In the final days of January, the stock market erupted and Chapman students and faculty were among those that grappled with and invested in the chaos that started in a Reddit chat room, of all places.
GameStop, the video game retailer that’s as old as dirt and so ten years ago, found itself at the epicenter of this chaos, and they put on quite a show.
“It’s always fun to watch people shoot themselves in the foot,” said Scott Anderson, the notorious accounting professor in Chapman’s Argyros School of Business and Economics.
Colette Cote, a junior in the business school and an analyst in Chapman’s Janes Financial Center gave a simple solution: “don’t get emotional.”
Cote is a prodigal student of Fadel Lawandy, the director of the Janes Financial Center and an associate professor of finance at Chapman.
“All bad decisions in investing come from two emotions: fear and greed” Lawandy said.
Seems Cote learned a thing or two.
Lawandy went on to explain that real investing is based on fundamentals and “you don’t push GameStop to $300 a share on fundamentals.”
Mayhem was born from a customary practice of the stock market known as short selling. Wealthy investors that participate in short selling a stock can borrow a stock and sell it, then buy that stock back later, betting that it will decrease in price, allowing them to pocket the profit. Large investors were short selling GameStop.
Enter the angry Reddit mob of everyday investors.
One after another, Reddit users mobilized and bought shares of GameStop, skyrocketing the price of the stock and forcing the investors that bet it would fall to buy it back as quickly as possible in order to minimize their losses.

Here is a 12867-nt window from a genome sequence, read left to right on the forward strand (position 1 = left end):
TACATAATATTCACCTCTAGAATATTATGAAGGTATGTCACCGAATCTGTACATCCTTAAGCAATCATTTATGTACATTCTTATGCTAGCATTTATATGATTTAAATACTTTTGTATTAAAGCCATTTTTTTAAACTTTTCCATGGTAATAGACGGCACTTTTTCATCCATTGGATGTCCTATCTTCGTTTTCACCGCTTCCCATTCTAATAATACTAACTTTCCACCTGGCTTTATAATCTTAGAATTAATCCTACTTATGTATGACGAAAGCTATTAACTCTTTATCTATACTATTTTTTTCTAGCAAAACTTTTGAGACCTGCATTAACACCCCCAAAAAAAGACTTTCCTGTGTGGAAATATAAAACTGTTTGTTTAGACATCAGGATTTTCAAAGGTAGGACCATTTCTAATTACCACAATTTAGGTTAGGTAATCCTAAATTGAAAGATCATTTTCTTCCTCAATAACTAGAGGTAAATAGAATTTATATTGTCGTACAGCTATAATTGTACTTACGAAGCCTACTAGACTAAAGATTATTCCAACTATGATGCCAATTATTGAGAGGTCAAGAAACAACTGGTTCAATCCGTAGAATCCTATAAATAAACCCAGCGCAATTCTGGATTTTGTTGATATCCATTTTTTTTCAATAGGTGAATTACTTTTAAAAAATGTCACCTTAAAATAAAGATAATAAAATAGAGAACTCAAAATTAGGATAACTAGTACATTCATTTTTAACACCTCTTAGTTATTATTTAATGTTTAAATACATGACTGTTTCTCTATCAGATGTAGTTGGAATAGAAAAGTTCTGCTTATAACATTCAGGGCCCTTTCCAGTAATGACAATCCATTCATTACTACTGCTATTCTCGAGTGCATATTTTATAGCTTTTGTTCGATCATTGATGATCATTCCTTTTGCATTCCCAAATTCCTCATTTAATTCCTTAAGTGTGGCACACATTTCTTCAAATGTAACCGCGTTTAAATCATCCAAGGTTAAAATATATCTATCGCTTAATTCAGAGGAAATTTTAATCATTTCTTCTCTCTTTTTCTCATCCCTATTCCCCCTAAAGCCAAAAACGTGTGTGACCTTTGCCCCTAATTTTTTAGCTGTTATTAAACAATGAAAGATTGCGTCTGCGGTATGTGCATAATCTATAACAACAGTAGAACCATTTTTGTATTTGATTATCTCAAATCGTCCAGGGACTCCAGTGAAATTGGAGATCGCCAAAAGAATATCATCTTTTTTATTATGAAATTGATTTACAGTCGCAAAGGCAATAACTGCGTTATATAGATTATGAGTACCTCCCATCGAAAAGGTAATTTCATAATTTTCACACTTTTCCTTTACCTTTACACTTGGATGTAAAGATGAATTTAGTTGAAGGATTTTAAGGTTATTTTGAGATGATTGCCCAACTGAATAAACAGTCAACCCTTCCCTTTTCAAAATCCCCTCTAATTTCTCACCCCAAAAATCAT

The higher the stock price rose, the more money the large investors lost. The Reddit mob was throwing their middle finger up to big investors. Proudly.
Anderson described the events as those similar to a hot table in a Vegas casino.
Brandon Ah Tye, a Reddit user and a junior in the business school, was among those that purchased shares of GameStop.
“Short selling a stock and betting against an American company feels… un-American to me” Ah Tye said.
Ah Tye uses Robinhood as his trading platform and purchased his shares of GameStop through Robinhood just before they banned all of their traders from purchasing shares of the stock.
Enter the angry mob of Robinhood traders.
Ah Tye is one of many Robinhood investors who is looking to transfer his securities to another trading platform.
“From the perspective of the individual investor, shutting down trading on these really volatile stocks is really harmful and it totally goes against what Robinhood was advertising as their mission statement” Ah Tye said.
If you ask Cote, she might say otherwise.
“I think it is more logistical than we think, I think it’s about bandwidth,” Cote said in reference to Robinhood’s trading cap.
Robinhood has since faced nearly 50 class-action lawsuits from their traders, and counting. Yikes.
GameStop has since come back down to earth and as of early March, was trading at around $120 per share, though there have been several more spikes in the stock’s price since then.
So did their big plan work?
Anderson summarized it simply: “We happen to be in the middle of a global pandemic and a lot of people with time on their hands thought that they could outsmart Wall Street.”